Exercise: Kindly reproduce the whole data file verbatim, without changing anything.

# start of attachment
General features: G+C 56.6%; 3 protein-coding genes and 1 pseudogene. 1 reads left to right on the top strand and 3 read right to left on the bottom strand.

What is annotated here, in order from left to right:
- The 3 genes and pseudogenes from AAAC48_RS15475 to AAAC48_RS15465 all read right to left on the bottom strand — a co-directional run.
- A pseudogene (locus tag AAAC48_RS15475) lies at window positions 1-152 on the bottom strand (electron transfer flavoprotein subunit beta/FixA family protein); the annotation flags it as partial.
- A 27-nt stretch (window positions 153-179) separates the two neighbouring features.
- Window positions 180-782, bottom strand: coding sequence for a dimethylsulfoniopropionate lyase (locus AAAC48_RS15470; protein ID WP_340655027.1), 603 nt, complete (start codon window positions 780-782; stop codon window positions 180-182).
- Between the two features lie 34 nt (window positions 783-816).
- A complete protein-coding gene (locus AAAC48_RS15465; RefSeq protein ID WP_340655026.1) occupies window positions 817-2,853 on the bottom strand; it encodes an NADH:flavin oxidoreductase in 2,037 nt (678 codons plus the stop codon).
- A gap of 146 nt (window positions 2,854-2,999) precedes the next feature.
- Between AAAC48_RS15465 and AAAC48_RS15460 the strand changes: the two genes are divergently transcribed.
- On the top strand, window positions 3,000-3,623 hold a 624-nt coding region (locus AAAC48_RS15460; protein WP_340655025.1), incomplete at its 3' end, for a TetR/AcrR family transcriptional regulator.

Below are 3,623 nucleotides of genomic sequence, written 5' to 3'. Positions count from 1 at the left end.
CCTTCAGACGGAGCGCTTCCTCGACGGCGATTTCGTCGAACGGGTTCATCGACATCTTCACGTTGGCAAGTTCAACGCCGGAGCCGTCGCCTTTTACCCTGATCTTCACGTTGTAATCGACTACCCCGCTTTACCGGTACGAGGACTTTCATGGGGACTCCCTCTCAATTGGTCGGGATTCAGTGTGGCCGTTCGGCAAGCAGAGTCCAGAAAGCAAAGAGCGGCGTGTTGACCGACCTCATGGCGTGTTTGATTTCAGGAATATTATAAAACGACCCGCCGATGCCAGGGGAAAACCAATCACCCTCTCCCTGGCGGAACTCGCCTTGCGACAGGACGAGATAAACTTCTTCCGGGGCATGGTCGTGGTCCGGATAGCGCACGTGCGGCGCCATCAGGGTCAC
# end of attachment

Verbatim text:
General features: G+C 56.6%; 3 protein-coding genes and 1 pseudogene. 1 reads left to right on the top strand and 3 read right to left on the bottom strand.

What is annotated here, in order from left to right:
- The 3 genes and pseudogenes from AAAC48_RS15475 to AAAC48_RS15465 all read right to left on the bottom strand — a co-directional run.
- A pseudogene (locus tag AAAC48_RS15475) lies at window positions 1-152 on the bottom strand (electron transfer flavoprotein subunit beta/FixA family protein); the annotation flags it as partial.
- A 27-nt stretch (window positions 153-179) separates the two neighbouring features.
- Window positions 180-782, bottom strand: coding sequence for a dimethylsulfoniopropionate lyase (locus AAAC48_RS15470; protein ID WP_340655027.1), 603 nt, complete (start codon window positions 780-782; stop codon window positions 180-182).
- Between the two features lie 34 nt (window positions 783-816).
- A complete protein-coding gene (locus AAAC48_RS15465; RefSeq protein ID WP_340655026.1) occupies window positions 817-2,853 on the bottom strand; it encodes an NADH:flavin oxidoreductase in 2,037 nt (678 codons plus the stop codon).
- A gap of 146 nt (window positions 2,854-2,999) precedes the next feature.
- Between AAAC48_RS15465 and AAAC48_RS15460 the strand changes: the two genes are divergently transcribed.
- On the top strand, window positions 3,000-3,623 hold a 624-nt coding region (locus AAAC48_RS15460; protein WP_340655025.1), incomplete at its 3' end, for a TetR/AcrR family transcriptional regulator.

Below are 3,623 nucleotides of genomic sequence, written 5' to 3'. Positions count from 1 at the left end.
CCTTCAGACGGAGCGCTTCCTCGACGGCGATTTCGTCGAACGGGTTCATCGACATCTTCACGTTGGCAAGTTCAACGCCGGAGCCGTCGCCTTTTACCCTGATCTTCACGTTGTAATCGACTACCCCGCTTTACCGGTACGAGGACTTTCATGGGGACTCCCTCTCAATTGGTCGGGATTCAGTGTGGCCGTTCGGCAAGCAGAGTCCAGAAAGCAAAGAGCGGCGTGTTGACCGACCTCATGGCGTGTTTGATTTCAGGAATATTATAAAACGACCCGCCGATGCCAGGGGAAAACCAATCACCCTCTCCCTGGCGGAACTCGCCTTGCGACAGGACGAGATAAACTTCTTCCGGGGCATGGTCGTGGTCCGGATAGCGCACGTGCGGCGCCATCAGGGTCAC